Exercise Instruction Via Phone or Print

This study has been completed.
Sponsor:
Collaborators:
Brown University
Stanford University
University of Pittsburgh
Information provided by:
The Miriam Hospital
ClinicalTrials.gov Identifier:
NCT00200278
First received: September 12, 2005
Last updated: NA
Last verified: September 2005
History: No changes posted
  Purpose

The objective of this study is to determine the differential effect of intervention delivery channel (phone versus print versus wait list control) on physical activity adoption and maintenance in previously sedentary adults. Both delivery channels have been found to be effective, but telephone-based interventions require more commitment on the part of the subjects and are more labor intensive than print-based interventions. Thus, we will conduct a randomized controlled clinical trial comparing three groups: 1) telephone-based motivationally-tailored individualized feedback; 2) print-based, motivationally-tailored individualized feedback; 3) minimal contact waiting list control condition (receive intervention after 12 months as controls). Two hundred and twenty-eight healthy, sedentary women and men ages 18-65 will be randomly assigned to one of the two interventions or the waiting-list control condition. Our primary hypothesis is that individuals randomized to either phone or print conditions will exhibit significantly higher levels of physical activity participation at 6 and 12 months than individuals in the waiting list control condition. And, in addition, that subjects randomized to the telephone condition will exhibit significantly higher levels of physical activity participation at 6 and 12 months than those in the print condition.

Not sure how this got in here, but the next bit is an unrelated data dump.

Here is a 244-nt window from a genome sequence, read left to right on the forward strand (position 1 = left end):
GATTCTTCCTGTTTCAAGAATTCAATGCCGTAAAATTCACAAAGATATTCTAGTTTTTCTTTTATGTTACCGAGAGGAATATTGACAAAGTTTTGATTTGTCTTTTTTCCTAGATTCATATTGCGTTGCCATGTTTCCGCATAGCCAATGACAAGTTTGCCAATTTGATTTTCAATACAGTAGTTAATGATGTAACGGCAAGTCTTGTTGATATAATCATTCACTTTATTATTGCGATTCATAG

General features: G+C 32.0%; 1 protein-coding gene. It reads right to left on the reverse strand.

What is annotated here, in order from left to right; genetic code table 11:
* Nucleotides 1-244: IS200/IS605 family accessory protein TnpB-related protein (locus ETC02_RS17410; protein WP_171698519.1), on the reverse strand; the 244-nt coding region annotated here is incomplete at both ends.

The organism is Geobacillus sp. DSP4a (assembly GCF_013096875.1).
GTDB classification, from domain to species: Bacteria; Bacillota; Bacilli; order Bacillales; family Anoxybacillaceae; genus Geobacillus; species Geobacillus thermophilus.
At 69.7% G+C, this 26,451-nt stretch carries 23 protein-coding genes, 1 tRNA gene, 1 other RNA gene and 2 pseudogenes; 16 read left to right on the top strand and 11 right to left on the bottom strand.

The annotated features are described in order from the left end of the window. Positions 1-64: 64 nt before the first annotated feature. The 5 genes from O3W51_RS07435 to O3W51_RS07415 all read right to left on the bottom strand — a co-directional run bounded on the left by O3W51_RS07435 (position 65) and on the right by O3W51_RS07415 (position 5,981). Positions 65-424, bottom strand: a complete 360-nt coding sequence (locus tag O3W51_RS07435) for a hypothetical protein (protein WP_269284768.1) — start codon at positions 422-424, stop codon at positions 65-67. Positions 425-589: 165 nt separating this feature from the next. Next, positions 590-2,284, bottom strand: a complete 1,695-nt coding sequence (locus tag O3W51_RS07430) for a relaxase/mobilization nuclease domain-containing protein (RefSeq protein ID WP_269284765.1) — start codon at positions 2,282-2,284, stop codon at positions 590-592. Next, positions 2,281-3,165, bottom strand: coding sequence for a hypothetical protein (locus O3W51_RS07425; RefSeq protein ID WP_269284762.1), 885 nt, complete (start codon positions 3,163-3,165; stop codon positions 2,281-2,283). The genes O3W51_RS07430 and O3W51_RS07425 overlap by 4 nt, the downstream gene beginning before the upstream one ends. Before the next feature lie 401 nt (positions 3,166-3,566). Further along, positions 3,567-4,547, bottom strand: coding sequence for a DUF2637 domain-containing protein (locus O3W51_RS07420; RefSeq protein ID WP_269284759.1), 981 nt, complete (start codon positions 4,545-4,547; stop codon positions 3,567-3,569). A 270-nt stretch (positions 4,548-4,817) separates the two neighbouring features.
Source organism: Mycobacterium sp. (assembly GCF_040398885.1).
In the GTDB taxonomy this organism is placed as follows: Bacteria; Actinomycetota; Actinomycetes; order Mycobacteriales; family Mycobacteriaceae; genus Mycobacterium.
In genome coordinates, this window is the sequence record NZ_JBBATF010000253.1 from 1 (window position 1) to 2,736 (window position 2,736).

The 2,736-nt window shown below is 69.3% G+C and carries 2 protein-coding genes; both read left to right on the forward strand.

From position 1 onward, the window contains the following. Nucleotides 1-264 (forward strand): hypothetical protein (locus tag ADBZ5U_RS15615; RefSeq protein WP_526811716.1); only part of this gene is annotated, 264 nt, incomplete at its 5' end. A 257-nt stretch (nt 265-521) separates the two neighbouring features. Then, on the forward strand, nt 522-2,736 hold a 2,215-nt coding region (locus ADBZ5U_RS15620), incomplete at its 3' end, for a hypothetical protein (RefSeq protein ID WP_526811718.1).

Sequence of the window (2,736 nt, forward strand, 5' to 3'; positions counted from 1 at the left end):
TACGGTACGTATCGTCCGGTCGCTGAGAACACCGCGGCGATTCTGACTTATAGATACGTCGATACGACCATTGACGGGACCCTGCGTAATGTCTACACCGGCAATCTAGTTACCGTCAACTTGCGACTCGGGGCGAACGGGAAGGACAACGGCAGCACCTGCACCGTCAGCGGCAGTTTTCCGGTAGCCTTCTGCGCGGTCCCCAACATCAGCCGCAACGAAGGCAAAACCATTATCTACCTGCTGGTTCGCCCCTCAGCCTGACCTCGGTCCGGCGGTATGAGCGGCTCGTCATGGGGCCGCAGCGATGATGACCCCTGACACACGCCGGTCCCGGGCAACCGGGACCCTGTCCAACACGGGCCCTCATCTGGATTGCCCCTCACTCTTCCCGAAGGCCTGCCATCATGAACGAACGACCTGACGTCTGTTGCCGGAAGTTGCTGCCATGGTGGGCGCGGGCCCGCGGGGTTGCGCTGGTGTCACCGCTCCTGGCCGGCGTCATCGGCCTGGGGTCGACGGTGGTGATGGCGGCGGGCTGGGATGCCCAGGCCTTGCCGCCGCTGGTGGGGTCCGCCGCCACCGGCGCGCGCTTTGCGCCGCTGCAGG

Condition Intervention Phase
Cardiovascular Disease
Behavioral: PROJECT STRIDE
Phase 2

Study Type: Interventional
Study Design: Allocation: Randomized
Endpoint Classification: Efficacy Study
Intervention Model: Single Group Assignment
Masking: Single Blind
Primary Purpose: Treatment
Official Title: Exercise Instruction Via Phone or Print

Resource links provided by NLM:


Further study details as provided by The Miriam Hospital:

Primary Outcome Measures:
  • 7 day Physical Activity Recall

Secondary Outcome Measures:
  • Exercise Stages of Change
  • Estimated VO2 max
  • Treadmill time

Estimated Enrollment: 228
Study Start Date: August 2000
Estimated Study Completion Date: March 2005
Detailed Description:

As many as 60% of Americans do not engage in regular physical activity and 25% are completely inactive. The risk of cardiovascular disease is almost doubled among people who are physically inactive, comparable to the risks associated with increased systolic blood pressure, cigarette smoking, and elevated serum cholesterol. To make an impact on physical activity prevalence at the population level requires a research focus at the interface between clinical efficacy trials and large-scale dissemination studies. Studies at this interface must use proven interventions that are simultaneously effective and cost-efficient. Such interventions are the focus of this proposal.